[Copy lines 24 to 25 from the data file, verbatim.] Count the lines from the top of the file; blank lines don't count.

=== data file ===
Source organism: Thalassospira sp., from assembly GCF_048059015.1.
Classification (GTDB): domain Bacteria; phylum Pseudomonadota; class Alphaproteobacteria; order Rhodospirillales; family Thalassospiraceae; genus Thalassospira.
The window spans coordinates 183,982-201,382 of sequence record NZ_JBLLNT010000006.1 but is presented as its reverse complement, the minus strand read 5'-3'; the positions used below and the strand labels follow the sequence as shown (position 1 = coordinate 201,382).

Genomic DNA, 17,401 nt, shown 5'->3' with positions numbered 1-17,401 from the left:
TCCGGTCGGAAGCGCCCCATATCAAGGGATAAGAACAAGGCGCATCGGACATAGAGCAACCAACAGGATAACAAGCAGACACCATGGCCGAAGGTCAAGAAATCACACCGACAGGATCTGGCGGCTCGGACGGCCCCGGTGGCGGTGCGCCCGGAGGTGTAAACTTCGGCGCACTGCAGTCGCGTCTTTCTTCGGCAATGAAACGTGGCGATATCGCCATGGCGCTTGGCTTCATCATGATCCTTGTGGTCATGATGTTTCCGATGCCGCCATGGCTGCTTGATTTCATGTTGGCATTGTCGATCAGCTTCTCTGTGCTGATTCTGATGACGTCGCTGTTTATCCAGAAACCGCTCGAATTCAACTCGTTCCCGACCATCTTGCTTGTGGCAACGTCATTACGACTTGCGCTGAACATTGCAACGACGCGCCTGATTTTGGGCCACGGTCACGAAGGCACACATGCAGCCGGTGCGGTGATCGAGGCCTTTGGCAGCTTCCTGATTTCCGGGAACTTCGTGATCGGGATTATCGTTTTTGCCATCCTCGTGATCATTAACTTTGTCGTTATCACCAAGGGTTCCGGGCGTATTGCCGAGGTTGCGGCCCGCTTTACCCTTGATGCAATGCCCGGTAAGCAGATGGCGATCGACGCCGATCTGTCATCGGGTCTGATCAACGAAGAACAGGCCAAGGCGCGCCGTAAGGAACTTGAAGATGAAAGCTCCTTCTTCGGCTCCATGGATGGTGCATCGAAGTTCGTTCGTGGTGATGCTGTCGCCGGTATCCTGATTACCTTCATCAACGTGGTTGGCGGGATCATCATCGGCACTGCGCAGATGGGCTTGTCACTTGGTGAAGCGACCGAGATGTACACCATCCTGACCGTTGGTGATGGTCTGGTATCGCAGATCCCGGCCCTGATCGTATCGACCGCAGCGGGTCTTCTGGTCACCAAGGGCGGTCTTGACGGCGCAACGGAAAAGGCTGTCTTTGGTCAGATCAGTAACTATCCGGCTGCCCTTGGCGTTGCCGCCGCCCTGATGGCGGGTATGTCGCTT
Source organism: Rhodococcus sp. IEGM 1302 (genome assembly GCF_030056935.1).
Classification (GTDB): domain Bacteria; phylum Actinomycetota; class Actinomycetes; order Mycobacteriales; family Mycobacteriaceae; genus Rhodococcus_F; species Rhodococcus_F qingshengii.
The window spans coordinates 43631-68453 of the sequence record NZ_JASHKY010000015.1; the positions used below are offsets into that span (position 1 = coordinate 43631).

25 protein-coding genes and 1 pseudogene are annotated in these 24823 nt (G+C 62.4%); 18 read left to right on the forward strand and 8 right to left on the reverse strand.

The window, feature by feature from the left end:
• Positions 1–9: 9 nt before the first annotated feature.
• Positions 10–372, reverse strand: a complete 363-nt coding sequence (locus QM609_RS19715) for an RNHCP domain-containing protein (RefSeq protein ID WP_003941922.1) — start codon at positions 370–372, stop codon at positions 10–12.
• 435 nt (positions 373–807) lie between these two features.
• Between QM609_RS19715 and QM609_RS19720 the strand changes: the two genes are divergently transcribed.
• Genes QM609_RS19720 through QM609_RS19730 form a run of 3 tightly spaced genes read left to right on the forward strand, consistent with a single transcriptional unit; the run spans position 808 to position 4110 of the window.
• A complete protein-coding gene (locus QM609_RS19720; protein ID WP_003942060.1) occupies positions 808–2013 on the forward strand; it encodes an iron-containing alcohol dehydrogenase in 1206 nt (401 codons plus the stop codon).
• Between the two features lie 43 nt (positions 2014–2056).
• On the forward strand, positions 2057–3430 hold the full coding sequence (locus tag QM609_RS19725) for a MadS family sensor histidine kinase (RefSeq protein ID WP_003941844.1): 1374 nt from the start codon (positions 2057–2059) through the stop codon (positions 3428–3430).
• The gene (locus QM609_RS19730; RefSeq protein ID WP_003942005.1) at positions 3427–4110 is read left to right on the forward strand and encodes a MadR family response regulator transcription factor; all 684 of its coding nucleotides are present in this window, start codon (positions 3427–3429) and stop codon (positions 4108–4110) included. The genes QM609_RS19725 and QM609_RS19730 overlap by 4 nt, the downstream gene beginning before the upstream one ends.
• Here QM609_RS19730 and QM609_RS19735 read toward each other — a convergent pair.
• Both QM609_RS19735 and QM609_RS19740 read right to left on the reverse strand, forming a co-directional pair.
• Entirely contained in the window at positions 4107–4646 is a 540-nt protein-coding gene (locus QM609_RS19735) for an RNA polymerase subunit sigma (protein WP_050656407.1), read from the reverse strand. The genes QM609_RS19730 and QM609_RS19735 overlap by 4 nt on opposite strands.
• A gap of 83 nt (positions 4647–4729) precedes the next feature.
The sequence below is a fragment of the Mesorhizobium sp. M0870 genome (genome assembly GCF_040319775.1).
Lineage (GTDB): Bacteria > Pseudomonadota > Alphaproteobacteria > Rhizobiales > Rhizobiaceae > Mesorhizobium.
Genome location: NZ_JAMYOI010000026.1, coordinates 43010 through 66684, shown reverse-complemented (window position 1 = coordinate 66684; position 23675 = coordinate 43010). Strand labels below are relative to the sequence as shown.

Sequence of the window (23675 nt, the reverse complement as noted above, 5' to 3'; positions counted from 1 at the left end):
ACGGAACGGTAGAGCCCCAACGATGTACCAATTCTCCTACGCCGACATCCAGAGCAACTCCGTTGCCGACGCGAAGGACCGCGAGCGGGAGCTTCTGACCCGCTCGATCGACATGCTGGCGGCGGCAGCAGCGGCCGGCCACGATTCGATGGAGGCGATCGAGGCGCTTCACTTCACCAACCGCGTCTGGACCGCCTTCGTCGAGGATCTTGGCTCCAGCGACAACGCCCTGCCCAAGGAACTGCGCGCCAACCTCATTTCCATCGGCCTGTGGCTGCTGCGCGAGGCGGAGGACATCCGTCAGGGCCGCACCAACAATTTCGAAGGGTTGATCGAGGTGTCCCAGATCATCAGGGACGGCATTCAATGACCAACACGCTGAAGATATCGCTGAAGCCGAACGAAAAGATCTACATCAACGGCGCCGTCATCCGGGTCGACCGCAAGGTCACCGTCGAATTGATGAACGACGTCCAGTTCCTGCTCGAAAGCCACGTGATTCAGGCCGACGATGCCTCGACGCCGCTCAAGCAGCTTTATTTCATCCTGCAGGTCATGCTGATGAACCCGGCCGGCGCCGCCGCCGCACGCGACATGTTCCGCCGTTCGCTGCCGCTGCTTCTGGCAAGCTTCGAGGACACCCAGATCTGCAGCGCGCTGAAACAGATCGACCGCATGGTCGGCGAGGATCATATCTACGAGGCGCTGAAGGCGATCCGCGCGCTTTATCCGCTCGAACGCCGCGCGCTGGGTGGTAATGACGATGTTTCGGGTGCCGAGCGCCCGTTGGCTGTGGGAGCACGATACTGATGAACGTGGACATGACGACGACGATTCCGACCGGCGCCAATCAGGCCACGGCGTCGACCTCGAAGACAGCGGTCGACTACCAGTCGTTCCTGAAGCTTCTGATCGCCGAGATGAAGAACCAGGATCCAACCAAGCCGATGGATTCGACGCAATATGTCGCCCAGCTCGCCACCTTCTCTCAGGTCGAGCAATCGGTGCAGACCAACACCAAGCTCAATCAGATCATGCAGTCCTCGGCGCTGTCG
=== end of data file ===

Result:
The sequence below is a fragment of the Mesorhizobium sp. M0870 genome (genome assembly GCF_040319775.1).
Lineage (GTDB): Bacteria > Pseudomonadota > Alphaproteobacteria > Rhizobiales > Rhizobiaceae > Mesorhizobium.